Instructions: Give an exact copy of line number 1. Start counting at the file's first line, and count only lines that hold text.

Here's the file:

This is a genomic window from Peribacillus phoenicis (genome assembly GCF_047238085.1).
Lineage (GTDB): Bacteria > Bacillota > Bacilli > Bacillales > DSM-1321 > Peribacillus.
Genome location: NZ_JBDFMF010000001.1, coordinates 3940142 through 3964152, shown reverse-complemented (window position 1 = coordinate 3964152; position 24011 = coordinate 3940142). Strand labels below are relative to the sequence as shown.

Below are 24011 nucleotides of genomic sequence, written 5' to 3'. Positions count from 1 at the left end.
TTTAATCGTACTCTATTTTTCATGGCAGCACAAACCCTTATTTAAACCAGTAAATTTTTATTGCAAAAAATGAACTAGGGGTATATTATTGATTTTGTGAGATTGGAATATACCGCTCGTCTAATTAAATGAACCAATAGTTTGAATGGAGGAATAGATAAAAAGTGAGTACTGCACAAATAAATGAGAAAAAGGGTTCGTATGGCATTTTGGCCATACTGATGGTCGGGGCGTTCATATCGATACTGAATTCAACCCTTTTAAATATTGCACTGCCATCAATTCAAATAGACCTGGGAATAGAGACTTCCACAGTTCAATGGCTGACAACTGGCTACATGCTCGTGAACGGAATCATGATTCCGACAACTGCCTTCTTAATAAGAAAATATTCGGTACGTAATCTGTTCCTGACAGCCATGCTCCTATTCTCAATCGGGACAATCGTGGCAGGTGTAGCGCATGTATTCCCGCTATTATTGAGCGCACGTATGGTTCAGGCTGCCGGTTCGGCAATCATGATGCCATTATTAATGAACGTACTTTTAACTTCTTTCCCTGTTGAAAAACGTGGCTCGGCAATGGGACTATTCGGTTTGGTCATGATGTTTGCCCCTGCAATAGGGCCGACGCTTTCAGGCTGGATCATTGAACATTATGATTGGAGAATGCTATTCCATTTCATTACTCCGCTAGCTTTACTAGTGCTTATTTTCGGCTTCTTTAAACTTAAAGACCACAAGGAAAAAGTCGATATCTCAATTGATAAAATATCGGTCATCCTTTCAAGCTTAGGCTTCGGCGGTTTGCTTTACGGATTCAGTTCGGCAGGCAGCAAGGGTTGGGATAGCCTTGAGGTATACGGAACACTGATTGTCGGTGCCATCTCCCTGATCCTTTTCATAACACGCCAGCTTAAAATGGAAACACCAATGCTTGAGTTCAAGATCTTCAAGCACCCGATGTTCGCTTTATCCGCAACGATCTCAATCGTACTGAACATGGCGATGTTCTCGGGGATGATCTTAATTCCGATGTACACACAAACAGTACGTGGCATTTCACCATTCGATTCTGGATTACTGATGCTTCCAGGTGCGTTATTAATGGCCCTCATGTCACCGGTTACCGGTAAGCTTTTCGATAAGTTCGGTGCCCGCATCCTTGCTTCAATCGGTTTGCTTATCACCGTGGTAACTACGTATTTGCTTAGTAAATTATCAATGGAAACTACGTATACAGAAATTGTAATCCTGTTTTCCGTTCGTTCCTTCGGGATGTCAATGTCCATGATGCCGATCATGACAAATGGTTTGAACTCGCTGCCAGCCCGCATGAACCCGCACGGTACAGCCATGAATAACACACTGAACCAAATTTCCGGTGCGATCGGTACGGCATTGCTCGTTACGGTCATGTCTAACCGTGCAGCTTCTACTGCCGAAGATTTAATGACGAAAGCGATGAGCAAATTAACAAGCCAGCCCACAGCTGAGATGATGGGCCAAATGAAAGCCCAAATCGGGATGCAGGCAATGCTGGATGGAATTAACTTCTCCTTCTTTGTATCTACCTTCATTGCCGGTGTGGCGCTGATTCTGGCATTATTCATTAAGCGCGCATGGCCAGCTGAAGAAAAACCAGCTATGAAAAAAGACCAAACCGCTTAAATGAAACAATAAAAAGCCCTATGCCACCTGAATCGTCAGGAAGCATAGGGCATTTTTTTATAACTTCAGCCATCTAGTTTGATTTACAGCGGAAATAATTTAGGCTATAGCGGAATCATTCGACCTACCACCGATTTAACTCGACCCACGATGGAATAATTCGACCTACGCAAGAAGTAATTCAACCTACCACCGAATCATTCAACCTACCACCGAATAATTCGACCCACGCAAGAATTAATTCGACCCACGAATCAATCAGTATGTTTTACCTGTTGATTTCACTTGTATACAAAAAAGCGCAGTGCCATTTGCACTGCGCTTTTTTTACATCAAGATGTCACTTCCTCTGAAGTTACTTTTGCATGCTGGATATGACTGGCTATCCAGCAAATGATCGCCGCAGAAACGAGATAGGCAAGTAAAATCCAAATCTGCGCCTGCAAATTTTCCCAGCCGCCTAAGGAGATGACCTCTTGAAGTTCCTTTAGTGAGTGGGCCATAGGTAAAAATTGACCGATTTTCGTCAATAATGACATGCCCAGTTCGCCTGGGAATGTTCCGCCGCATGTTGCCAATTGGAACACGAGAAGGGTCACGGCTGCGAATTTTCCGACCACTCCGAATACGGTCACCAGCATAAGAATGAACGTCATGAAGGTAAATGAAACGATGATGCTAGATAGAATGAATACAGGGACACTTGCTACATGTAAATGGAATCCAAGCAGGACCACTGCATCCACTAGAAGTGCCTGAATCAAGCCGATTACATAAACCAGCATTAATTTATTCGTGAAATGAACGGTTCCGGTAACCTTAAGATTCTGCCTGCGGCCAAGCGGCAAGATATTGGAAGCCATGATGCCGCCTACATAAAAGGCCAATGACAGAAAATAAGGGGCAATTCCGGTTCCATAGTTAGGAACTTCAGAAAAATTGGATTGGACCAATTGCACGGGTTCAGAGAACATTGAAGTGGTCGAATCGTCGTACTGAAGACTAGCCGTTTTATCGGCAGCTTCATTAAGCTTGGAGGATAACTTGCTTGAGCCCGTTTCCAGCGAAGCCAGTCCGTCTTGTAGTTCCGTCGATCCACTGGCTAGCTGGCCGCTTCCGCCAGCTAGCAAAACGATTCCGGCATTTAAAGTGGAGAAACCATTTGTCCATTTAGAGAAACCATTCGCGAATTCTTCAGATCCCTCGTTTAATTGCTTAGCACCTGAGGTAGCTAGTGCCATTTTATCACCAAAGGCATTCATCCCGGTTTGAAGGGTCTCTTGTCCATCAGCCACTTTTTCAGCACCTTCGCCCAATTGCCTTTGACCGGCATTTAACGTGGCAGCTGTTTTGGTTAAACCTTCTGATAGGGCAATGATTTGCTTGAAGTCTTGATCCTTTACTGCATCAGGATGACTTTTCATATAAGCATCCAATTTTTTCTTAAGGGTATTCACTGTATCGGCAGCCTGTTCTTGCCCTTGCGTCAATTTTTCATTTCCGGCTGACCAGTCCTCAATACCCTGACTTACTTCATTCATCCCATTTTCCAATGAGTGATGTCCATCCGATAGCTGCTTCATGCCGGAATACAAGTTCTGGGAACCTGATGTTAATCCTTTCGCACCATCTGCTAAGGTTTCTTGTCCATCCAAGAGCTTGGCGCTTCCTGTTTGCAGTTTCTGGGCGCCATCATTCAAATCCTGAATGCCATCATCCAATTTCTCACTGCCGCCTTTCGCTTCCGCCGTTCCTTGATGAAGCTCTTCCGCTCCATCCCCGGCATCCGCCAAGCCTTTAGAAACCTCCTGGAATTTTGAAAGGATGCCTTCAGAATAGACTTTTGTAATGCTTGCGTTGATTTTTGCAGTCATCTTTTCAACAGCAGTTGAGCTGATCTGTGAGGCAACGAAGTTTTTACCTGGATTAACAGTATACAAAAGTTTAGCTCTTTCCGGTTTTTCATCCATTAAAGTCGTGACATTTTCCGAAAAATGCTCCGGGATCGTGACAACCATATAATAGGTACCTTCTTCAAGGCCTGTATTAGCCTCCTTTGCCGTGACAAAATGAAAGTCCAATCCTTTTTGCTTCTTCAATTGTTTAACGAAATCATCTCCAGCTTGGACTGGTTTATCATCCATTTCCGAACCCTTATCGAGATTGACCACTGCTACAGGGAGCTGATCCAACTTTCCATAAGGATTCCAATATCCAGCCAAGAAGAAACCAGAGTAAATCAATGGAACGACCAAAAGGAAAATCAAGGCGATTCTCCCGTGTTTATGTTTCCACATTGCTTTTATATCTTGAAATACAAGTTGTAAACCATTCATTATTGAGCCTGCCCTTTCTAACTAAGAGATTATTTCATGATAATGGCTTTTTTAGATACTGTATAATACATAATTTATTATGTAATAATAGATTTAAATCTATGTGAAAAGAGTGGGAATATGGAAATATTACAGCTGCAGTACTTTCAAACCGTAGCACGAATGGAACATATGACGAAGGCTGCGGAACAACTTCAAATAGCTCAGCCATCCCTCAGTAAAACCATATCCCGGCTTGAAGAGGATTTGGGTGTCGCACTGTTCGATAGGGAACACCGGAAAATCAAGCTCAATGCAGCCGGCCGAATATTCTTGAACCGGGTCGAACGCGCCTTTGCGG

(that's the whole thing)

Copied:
This is a genomic window from Peribacillus phoenicis (genome assembly GCF_047238085.1).